Pakistan's government has been at pains in the last week to show that it can tackle militancy.
After a daylong meeting with the country's main political parties, Prime Minister Nawaz Sharif said military courts would be set up for the speedy trial of suspected terrorists.
Speaking in a television broadcast, Mr Sharif said Pakistan was in an "extraordinary situation" that needed "extraordinary actions".
The Taliban attack on the Army Public School in Peshawar which left 152 people dead, most of them children, shocked the nation and put the political and military leadership in a very tough spot.
A day after the massacre, the military intensified its offensive in North Waziristan. The prime minister lifted a moratorium on the death penalty. Six militants have already been hanged.
Pakistan's interior minister has said 500 people are due to be executed in the next few weeks.
One of them is a man who was convicted as a minor in 2004. Shafqat Hussain was 14 when he was allegedly tortured into confessing to murder, and sentenced to death by an anti-terrorism court.
He was eventually charged with involuntary manslaughter - but remained on death row. Now his family has been told that he could be executed any day.
Shafqat, who is the youngest of seven children, comes from a poor family from Kail sector on the Line of Control with Indian-administered Kashmir.
He left home for Karachi in search of a job more than a decade ago. His parents have not seen him since.
Sobbing, Shafqat's mother said they could not afford to go to Karachi to visit him. His sister, Sumaira, told BBC Urdu's Haroon Rashid that she had borrowed the clothes she was wearing to the interview.
"I can't imagine that my obedient and humble brother can commit a crime. He was so young," she said, tears rolling down her cheeks.
She said the family had only one request: "Please, please let's redo the trial."
At the scene: The BBC's Haroon Rashid in Muzaffarabad
Shafqat Hussain's elder brother, Manzoor, recalls visiting him in prison in 2011.
"Police took three of his fingernails out. He still has cigarette marks on his body," he says.
"When I asked him about torture in custody, he started shivering and wet his pants. He put both his hands on his head and starting crying, saying, 'Don't ask, I can't tell you what they did'."
"This is how they made him confess a crime he says he never committed."
I met Shafqat's devastated family in Muzaffarabad, the main town of Pakistan-administered Kashmir. The news that hangings were to be resumed after the Peshawar school attack has started giving them sleepless nights again.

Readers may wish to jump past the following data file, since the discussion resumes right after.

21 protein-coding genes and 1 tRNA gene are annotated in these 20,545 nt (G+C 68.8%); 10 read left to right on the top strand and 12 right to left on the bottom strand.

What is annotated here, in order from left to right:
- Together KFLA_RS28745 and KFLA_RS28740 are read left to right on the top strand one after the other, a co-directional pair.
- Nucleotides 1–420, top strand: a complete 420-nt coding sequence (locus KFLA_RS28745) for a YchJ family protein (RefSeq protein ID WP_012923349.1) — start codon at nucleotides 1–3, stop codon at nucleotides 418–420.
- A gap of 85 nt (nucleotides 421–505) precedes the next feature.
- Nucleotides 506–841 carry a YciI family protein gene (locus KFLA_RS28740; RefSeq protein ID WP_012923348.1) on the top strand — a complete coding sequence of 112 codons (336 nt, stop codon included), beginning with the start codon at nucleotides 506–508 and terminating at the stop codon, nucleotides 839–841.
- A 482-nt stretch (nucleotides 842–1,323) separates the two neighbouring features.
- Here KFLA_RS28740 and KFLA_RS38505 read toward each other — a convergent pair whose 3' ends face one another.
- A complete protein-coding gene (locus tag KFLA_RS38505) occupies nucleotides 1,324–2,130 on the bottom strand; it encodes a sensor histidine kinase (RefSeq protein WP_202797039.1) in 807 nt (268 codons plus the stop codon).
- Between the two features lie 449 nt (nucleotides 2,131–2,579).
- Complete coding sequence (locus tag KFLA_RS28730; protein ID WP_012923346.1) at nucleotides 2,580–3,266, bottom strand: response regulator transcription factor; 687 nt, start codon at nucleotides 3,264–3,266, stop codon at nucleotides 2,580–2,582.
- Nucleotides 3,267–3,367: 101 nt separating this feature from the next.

Shafqat's 80-year-old mother Makhni Begum, his sister Sumaira, and brother Manzoor, wept throughout the hour that I spent with them.
Makhni Begum said she has not met her youngest son since he left for Karachi in search of a job. "I have almost lost my eyesight because of crying, I have lost my mind because of my son's ordeal," she said. "My life is ruined."
Shafqat's legal team say his case had nothing to do with militancy. They told the BBC they presented evidence to the Sindh High court which showed Shafqat had confessed under duress, and that he was a minor at the time of conviction.
But the appeal was rejected and now his lawyers say they will go to the supreme court.
Shafqat's lawyer is Sarah Belal, a barrister and director of Justice Project Pakistan, a non-profit human rights law firm.
She said his case was "a perfect example of how the Anti-Terrorism Act and the subsequent terror courts have failed to punish the people they were formed to target".
"Instead, people like Shafqat, too poor and vulnerable to defend themselves, bear the brunt," she added.
'Act of vengeance'
Shafqat's case is not the only one. Lawyers here say that of the 500 people set to be executed in the next few weeks, at least 200 are not terror-related cases.
Both the political and military leadership are under huge pressure to stand up to militants but there are worries that in this wave of executions, the proper legal measures are not being followed.
Human rights watch have criticised the move, saying it will not combat terrorism and will only perpetuate a cycle of violence.
The EU regretted Pakistan's decision to lift the moratorium and expressed hopes it would be reinstated at the earliest opportunity.
"It's a kneejerk reaction by the government to appease the masses," Shahzad Akbar, a legal fellow at the human rights organisation, Reprieve, said.
"But it doesn't do anything about terrorism," he added. "Instead, those who've been victims of miscarriages of justice are now on execution lists."
"The government is trying to tell people that they are fighting terrorism, but I think this is just an act of vengeance."